Eating for Gestational Diabetes
Tips and a sample menu.
Healthy eating is a very important part in the treatment of gestational diabetes. Along with diet, exercise and insulin may be used to achieve tight glycemic control to achieve the best outcome for the pregnancy. If you were obese prior to pregnancy, your doctor may limit your recommended weight gain to 11-20 pounds in order to help control blood glucose levels too.
How to Eat
- Eat 3 meals per day and time meals about 4-5 hours apart.
- Work with a registered dietitian to determine how many carbohydrates to eat per meal and count carbohydrates accurately. For example, you may be told to eat 45 grams carbohydrate per meal. Read food labels to check carbohydrate content of foods and learn portion sizes for carbohydrate-containing foods.
- Choose healthy and glycemic index carbs* including whole grains such as oats, quinoa, beans, legumes, milk and yogurt, fruit and lots of low-carbohydrate vegetables like green peppers, green beans, zucchini, broccoli, cauliflower, salad, greens, asparagus, Brussels sprouts, tomatoes and mushrooms.
- If using insulin with meals work with a certified diabetes educator and learn how to do insulin-to-carb ratios to dose rapid-acting insulin based on carbohydrate intake.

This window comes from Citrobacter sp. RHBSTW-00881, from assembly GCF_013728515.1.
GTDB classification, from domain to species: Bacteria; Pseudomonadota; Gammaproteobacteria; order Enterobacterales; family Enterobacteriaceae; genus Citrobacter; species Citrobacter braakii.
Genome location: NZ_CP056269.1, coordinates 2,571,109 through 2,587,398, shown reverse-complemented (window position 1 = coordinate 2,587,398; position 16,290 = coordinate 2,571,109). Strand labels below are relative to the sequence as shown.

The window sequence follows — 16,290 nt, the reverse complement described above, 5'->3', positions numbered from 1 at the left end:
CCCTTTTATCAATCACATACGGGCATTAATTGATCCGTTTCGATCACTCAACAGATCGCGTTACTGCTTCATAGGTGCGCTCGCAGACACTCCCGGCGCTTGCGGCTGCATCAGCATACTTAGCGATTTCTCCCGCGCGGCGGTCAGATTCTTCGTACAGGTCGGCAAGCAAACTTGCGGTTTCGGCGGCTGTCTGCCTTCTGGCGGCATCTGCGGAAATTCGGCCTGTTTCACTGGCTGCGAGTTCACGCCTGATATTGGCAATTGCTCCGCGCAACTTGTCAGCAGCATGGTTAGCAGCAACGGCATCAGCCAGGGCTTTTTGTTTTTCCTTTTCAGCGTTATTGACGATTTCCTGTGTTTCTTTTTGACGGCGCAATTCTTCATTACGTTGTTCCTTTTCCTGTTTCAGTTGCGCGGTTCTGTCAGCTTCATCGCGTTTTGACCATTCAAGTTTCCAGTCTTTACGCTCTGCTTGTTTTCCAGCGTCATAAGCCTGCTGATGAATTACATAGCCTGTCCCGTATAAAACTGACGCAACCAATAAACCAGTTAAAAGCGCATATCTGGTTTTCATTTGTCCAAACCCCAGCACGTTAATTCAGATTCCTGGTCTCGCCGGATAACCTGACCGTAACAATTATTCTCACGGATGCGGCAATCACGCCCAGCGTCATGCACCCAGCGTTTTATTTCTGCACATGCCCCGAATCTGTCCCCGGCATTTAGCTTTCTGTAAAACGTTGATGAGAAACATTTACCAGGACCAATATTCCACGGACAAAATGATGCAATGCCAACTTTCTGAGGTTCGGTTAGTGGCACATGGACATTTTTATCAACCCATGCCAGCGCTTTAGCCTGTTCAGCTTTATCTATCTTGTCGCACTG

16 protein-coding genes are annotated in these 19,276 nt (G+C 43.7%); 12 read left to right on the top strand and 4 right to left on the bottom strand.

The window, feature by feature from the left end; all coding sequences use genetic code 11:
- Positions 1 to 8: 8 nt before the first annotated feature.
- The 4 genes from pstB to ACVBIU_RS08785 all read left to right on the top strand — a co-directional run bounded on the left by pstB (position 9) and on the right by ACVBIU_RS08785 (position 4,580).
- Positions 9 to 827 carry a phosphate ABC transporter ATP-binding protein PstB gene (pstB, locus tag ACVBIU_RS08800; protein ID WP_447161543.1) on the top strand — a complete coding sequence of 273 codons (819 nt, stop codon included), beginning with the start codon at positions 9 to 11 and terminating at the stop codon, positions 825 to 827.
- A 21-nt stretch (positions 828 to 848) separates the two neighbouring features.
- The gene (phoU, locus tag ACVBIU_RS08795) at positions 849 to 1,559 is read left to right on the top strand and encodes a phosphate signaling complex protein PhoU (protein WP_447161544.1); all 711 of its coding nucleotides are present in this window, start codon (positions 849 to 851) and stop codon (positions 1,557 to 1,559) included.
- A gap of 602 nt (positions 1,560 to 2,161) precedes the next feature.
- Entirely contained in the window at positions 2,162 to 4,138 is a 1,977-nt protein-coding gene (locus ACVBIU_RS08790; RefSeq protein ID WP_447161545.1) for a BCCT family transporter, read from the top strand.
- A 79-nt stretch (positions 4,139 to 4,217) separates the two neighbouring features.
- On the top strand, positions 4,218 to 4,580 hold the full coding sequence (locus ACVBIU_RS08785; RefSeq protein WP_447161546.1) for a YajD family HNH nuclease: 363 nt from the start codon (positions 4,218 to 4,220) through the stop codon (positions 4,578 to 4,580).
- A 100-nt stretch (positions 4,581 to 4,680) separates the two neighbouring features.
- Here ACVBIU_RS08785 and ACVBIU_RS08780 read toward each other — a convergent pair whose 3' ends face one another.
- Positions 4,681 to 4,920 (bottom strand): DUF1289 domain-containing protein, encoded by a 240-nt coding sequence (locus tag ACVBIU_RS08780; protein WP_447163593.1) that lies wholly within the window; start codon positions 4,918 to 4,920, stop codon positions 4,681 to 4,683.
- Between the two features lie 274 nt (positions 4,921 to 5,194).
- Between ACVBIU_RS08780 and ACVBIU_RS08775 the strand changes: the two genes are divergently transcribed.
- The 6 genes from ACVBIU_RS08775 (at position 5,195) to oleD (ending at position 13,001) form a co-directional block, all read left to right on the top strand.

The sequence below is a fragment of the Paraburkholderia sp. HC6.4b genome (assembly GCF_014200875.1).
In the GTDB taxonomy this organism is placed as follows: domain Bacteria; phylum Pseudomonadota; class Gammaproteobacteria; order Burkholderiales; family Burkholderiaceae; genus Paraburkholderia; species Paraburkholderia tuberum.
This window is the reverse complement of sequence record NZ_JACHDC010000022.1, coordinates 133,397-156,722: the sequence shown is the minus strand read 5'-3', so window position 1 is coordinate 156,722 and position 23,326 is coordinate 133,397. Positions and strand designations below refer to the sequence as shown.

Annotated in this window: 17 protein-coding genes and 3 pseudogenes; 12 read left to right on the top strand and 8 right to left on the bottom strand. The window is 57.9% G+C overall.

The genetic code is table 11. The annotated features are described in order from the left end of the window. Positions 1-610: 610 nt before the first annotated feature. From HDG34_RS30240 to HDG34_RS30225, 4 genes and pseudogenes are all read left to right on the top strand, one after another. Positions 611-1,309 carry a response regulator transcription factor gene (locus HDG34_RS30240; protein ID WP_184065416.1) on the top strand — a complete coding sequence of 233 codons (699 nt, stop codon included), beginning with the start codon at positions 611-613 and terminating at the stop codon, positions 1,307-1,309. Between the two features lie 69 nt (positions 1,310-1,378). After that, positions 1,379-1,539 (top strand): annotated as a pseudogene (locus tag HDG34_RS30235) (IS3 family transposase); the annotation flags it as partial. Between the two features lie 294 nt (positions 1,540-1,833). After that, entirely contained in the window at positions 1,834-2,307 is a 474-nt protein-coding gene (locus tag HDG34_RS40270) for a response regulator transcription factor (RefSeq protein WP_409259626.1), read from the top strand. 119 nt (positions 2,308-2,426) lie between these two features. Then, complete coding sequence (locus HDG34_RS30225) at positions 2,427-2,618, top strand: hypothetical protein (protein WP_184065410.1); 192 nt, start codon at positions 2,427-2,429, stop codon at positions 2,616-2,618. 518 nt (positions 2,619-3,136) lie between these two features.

- Limit high-calorie, processed foods to avoid excessive weight gain. Foods to limit include processed meats such as bacon, sausage, hot dogs, and salami, fried foods, cookies, cakes, pies, and candy.
- Choose plenty of plant-food fats. These include nuts, olive oil, and avocados.
- Include lean protein with meals to help fill you up without raising glucose levels too high. Lean protein foods include chicken, turkey, eggs, lean cuts of beef or pork (includes tenderloin, round and sirloin cuts), cheese, and fish. Fish containing high levels of mercury should be avoided during pregnancy. This includes shark, swordfish, mackerel, and tilefish. Canned light tuna should be limited to no more than 6 ounces per week.
* A recent study found women with gestational diabetes who followed a low-glycemic index diet were much less likely to need insulin to control their gestational diabetes. Of those using the low-GI diet, 29% needed to start insulin. Of those using the other diet, 59% reached a point where they needed insulin, but nearly half of these women were able to avoid starting insulin by switching to a low-GI diet.
Moses, Robert G. et al. Can a low-glycemic index diet reduce the need for insulin in gestational diabetes mellitus? Diabetes Care 32:996–1000, 2009.
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